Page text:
The National Bison Legacy Act, though largely symbolic, creates an opportunity for a conversation about some of our history and the consequences, both intended and unintended that have resulted. That conversation can help move us forward as a nation in recognizing the things we could have done better and make us more cautious in how we use the tremendous resources we have that took millennia to develop, as we seek a path forward that considers all constituencies and will leave a more sustainable future for the generations of all creatures that follow us.

    It is presumptuous in the extreme for us to think that any of us has the answer to relieving the angst we have over what was done in our names by our forebears or that we can somehow turn back the clock to redress the regrettable actions of our national past. It would truly be amazing to sit a horse and watch a herd of bison take days to pass by. But, time being what it is, we have only to move forward and look to each other to make progress. Collaboration and patience are the keys, much as we want it done now and think of ourselves as independent. We won’t be able to undo what it took 150 years to get to in a single lifetime. We must take the long view and inspire each other and each generation to come to do the same with the certain knowledge that we can do better. It’s the long haul. Endurance is our byword and our Native American sisters and brothers and the American Bison our example.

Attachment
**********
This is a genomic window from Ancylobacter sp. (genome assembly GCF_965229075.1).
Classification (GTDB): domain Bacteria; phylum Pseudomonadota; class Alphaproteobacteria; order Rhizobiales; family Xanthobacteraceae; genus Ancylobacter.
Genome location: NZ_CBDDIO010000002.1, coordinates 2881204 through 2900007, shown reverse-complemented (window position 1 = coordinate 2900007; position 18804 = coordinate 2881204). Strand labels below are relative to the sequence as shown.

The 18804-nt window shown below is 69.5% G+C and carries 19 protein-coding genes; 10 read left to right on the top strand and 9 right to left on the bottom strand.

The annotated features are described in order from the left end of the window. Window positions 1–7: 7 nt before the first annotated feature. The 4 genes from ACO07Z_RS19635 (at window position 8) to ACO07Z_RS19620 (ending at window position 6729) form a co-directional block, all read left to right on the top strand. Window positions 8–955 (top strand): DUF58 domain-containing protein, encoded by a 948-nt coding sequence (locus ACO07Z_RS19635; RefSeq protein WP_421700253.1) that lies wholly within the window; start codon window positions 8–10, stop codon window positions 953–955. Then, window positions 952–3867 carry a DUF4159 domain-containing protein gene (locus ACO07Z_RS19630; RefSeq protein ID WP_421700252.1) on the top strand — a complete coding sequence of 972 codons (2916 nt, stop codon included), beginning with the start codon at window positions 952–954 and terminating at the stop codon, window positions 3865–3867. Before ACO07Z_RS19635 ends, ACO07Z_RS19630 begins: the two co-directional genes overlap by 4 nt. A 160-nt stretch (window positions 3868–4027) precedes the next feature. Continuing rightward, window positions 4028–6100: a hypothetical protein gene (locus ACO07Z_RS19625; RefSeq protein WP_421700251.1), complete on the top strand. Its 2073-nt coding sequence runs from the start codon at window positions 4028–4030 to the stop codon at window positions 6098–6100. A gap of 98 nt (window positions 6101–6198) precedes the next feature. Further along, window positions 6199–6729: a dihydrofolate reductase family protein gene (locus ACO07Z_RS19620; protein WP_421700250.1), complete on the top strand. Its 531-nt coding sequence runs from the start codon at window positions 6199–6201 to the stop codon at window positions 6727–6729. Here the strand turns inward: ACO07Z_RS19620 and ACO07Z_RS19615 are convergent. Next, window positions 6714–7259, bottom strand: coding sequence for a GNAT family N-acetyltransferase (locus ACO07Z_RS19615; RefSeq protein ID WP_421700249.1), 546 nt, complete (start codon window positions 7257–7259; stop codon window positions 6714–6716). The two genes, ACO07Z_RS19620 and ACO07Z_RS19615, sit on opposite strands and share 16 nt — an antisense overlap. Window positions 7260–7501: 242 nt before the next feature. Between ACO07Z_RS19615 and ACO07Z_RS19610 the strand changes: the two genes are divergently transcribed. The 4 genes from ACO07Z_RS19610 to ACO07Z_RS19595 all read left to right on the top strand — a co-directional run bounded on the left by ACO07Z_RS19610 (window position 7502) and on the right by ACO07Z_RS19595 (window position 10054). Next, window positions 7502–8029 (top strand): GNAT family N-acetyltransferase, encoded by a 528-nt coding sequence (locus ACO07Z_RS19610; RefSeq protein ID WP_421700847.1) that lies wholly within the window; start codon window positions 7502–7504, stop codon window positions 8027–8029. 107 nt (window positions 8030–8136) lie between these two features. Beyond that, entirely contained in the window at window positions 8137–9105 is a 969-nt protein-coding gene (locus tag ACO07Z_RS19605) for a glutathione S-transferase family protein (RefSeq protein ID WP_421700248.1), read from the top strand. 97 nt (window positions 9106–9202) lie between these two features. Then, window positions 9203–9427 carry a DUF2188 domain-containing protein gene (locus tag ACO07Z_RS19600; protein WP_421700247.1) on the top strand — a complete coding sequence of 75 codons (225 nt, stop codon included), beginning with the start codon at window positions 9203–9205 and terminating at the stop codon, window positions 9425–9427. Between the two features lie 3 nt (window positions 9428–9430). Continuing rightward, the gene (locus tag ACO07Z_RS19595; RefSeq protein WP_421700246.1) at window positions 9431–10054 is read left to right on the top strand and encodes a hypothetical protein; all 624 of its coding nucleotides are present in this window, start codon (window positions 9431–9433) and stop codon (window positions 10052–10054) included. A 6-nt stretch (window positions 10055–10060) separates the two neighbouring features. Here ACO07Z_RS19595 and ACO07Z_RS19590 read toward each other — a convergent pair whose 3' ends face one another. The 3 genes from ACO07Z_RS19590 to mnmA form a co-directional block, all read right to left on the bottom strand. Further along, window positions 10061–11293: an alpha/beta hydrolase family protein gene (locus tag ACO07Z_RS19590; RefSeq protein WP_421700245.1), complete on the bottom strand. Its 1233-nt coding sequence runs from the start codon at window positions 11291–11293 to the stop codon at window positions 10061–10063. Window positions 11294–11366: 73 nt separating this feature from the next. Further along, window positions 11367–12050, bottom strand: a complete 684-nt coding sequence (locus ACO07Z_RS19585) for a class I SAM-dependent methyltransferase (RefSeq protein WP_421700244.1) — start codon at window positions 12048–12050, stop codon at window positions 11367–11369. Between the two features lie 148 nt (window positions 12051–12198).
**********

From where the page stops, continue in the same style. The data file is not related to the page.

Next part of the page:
Dan Dahm